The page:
Out singer, songwriter and musician Meshell Ndegeocello is back with her latest effort, “Ventriloquism,” a covers album that proudly brandishes unmistakable queer iconography on the cover and features songs — some classic, some a little more obscure — by artists ranging from George Clinton and Sade to Prince and Janet Jackson.
With a string of live performances across the country on the horizon, we got a chance to ask the uncompromising and fiercely independent musician about the new albums and the artists she was inspired to cover.
PGN: First off, congratulations. The new album is amazing and you make all the songs on it undeniably unique and your own. Is it a coincidence that almost all the songs on “Ventriloquism” are from the 1980s?
MN: I didn’t really set out to do that. I think I thought they were all from the ’90s — which goes to show how old I am; I can’t even remember anymore. I just wanted to go back to something that was both under-celebrated and made me feel good.
PGN: Are you making a conscious effort to reclaim and repurpose songs that were very digital and synthesized in origin into something more analog, organic and folksy (but equally if not more sexy) on this album, or am I really overthinking things?
MN: Not exactly that, but it was my intention to highlight the songwriting, to show the craft that went into these songs, and also to take things that felt very ghettoized by genre and decontextualize them.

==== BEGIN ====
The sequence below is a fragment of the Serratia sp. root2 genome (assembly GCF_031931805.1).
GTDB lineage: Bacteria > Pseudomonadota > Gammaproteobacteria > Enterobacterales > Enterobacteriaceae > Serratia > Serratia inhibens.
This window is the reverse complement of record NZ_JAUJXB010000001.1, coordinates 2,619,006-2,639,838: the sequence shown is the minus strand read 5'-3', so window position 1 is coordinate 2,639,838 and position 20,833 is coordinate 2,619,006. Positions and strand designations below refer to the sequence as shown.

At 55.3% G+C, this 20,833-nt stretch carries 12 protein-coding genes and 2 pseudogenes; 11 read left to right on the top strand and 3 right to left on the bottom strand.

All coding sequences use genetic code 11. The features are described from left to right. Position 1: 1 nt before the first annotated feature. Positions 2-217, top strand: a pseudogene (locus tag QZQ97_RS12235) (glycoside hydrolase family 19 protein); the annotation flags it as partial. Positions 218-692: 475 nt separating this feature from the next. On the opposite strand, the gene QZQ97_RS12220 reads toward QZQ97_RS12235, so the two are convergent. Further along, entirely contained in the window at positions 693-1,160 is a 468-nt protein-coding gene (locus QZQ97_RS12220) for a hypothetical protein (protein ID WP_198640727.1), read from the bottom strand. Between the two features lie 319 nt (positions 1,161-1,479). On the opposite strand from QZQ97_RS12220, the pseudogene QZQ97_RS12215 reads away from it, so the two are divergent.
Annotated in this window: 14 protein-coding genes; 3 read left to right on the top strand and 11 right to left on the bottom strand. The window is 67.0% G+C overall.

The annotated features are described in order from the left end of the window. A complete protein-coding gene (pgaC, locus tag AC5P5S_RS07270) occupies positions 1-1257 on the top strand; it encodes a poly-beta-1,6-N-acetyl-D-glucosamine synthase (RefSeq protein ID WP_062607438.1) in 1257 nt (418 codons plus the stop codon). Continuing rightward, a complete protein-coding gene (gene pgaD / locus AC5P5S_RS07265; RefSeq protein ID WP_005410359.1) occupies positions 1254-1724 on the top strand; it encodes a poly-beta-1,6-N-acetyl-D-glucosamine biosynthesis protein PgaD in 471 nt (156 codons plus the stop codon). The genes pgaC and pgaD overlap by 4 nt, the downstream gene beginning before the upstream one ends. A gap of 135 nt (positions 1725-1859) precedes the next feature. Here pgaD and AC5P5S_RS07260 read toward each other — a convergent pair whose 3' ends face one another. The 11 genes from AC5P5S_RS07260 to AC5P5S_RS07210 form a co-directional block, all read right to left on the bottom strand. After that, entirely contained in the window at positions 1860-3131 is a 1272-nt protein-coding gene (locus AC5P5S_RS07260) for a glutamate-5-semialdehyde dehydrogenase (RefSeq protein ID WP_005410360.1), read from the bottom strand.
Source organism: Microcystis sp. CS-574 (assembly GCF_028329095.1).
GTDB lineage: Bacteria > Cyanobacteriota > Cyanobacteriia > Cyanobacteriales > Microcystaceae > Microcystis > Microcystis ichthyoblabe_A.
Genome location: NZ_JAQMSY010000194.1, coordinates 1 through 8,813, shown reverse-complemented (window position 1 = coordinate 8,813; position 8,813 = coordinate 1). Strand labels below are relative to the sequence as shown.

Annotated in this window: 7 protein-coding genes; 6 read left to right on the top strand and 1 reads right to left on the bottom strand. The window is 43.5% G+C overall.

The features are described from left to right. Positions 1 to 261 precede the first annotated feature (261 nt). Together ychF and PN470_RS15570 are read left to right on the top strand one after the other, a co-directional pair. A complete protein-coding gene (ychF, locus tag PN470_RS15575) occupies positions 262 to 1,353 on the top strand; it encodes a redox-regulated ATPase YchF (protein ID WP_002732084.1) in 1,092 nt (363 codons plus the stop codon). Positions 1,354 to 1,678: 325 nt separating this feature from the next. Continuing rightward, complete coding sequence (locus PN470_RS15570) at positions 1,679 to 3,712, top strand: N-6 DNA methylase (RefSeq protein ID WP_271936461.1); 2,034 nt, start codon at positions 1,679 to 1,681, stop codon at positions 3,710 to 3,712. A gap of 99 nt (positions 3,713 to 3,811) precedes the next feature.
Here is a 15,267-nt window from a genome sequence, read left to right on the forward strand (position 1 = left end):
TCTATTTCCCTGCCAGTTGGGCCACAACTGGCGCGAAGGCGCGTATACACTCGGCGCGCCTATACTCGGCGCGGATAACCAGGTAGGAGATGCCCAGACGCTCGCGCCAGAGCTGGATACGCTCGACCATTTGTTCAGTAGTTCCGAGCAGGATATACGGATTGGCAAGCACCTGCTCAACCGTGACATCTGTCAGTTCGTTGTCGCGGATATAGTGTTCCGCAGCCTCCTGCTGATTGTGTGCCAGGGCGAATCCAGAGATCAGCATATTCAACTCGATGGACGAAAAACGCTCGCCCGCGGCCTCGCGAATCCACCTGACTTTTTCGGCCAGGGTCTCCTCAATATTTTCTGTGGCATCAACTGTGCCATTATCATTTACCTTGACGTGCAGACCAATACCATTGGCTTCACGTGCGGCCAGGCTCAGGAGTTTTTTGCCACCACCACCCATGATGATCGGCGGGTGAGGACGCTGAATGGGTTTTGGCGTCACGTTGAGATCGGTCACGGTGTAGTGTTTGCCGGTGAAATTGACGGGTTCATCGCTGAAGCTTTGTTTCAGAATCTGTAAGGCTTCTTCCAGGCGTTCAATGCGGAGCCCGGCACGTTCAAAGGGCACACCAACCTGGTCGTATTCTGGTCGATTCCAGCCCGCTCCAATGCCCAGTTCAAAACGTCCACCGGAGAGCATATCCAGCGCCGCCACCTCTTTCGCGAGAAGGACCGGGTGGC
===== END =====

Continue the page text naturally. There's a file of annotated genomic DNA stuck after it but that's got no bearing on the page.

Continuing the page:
PGN: Do you think the mainstream casual listener will pick up on the significance of the album cover art?
MN: I hope so. I mean, I hope queer folks will, at least. We need representation and symbols of life anywhere and everywhere.
PGN: When it came to artists like Prince, Janet Jackson and Sade, who have really deep catalogs full of hits and fan favorites, was it hard to pick just one song or “the right song” from their repertoire to cover?
MN: Nope. I knew what I wanted to do.
PGN: You’ve covered numerous Prince songs while performing live in the past. How did you settle on “Sometimes It Snows In April” (which, by the way, your version is stellar) for this album?
MN: Well, it was the first cover since he died. It felt like the only choice really, since it really felt like the anthem to his death.
PGN: As an artist and a fan, do you have any feelings one way or another about how the industry always ends up treating the passing of an artist like Prince as an invitation to go off to the races with recordings or releases that the artist probably didn’t want out there?
MN: Yes, I actually want my own catalog burned at the stake when I go. But, I am here now and I guess I am arrogant enough to think I have something to bring [those songs]. Or maybe just that the [songs] have something left to bring me, and that I need to hear them live again before I can let them go.
PGN: You also covered a deep cut from Janet Jackson. What was it about “Funny How Time Flies” that resonated with you, and do you think Janet gets enough credit for how much the “Control” album changed the game and the landscape for R&B and pop singers?
MN: I don’t think Janet gets enough credit, period. [It was a] game-changer for sound and also for video. “Funny How Time Flies” just felt thematic with the rest of the album.
PGN: I know it’s way off subject, but I have to ask: Have you seen “Black Panther” yet?
MN: I actually haven’t. I have been trying to see it with my family, but we have not been in the same place. I think we’re going to simulcast on opposite coasts by now. It’s not off subject — somehow everything feels very connected now.
PGN: Are the songs covered on “Ventriloquism” going to take up a lot of space on your set lists when you hit the road this spring?
MN: I think so.
PGN: Have you ever considered doing a live album? I’m only asking because I’m guessing it would be fire.
MN: You’re not the first person to ask. Could happen.